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"This monk I speak of let old precepts slide" refers to the monk in the Prologue of The Canterbury Tales. Depending on the translation, the line occasionally appears as:
"This said monk let such old things slowly pace
And followed new-world manners in their place" (11-12).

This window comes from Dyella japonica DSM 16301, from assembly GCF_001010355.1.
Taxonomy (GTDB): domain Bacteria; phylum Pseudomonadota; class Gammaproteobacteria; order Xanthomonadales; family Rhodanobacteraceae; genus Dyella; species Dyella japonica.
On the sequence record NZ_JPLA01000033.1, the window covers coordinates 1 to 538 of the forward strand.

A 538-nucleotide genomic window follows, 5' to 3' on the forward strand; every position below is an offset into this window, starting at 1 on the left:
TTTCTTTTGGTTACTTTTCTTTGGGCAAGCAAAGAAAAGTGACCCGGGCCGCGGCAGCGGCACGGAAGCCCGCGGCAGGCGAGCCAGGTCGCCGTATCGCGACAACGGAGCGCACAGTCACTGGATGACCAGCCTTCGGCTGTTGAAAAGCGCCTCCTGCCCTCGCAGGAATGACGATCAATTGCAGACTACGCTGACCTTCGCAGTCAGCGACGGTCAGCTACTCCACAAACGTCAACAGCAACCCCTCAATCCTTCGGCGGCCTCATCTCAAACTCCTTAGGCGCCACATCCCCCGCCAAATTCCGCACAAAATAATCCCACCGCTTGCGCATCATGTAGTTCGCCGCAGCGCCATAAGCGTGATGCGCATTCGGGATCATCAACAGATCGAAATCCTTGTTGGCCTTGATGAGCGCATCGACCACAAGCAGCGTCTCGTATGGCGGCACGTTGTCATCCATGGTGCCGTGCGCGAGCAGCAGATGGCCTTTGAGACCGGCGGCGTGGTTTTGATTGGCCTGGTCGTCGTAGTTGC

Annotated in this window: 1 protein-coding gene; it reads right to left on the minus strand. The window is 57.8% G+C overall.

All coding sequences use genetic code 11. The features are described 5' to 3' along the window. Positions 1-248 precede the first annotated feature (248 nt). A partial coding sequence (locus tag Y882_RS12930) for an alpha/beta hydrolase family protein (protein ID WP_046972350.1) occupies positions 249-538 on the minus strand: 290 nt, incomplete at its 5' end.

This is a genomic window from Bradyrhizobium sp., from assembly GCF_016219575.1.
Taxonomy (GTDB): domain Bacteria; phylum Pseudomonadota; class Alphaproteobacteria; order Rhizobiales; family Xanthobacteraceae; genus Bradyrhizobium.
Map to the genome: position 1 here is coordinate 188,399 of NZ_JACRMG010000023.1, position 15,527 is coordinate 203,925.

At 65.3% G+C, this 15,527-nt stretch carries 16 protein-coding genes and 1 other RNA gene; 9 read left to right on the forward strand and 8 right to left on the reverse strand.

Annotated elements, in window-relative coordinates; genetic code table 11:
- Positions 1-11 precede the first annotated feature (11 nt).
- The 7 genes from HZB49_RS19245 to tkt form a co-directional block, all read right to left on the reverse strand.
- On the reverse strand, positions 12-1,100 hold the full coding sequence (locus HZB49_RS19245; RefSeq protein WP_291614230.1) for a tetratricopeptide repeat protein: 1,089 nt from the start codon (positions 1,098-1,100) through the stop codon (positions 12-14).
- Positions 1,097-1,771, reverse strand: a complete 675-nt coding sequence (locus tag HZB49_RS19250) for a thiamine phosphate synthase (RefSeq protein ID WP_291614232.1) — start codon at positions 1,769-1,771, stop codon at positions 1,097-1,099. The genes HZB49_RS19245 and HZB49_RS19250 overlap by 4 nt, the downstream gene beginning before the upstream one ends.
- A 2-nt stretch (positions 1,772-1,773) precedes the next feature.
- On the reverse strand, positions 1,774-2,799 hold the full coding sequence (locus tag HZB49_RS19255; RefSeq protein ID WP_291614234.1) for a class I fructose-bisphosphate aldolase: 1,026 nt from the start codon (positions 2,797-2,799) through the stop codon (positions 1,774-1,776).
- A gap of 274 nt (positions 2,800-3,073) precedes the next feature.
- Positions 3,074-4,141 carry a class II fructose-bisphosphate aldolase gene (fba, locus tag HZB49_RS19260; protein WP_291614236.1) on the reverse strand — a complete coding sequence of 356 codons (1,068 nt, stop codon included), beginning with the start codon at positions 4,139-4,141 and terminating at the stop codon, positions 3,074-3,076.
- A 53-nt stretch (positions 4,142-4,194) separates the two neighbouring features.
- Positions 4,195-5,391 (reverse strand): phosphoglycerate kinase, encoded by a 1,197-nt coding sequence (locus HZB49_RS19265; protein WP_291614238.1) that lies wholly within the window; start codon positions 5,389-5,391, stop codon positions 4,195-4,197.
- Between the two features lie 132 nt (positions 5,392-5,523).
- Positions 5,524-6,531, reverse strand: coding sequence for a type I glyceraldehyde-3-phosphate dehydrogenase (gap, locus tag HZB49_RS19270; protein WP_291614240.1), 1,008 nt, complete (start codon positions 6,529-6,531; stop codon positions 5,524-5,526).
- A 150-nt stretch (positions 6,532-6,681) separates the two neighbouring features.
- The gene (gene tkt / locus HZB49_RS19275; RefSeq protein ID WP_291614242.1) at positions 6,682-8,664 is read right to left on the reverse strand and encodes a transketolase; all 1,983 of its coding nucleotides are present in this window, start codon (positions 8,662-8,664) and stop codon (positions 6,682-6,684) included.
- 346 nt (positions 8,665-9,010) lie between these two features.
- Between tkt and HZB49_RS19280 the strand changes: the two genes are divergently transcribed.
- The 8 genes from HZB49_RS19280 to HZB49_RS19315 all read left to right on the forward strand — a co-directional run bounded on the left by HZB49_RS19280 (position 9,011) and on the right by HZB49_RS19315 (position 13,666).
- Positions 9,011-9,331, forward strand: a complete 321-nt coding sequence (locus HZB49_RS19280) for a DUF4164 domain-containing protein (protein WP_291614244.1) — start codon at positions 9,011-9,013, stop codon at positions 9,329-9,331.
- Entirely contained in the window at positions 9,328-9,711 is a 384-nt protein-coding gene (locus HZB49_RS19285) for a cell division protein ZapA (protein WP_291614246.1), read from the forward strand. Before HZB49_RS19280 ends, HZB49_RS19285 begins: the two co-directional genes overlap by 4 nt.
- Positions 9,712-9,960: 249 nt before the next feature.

The narrator's description of the monk seems full of admiration, yet satirically points out the corrupt practices of the Monk. For example, the bell on his horse's bridle jingles as "loud does the chapel bell," but ironically, the monk should be in the chapel helping people, not gallivanting around hunting on his horse. The narrator's praise of the monk's pleasant lifestyle and fine horse indicate that the monk has prioritized fine living over a humble life serving God.
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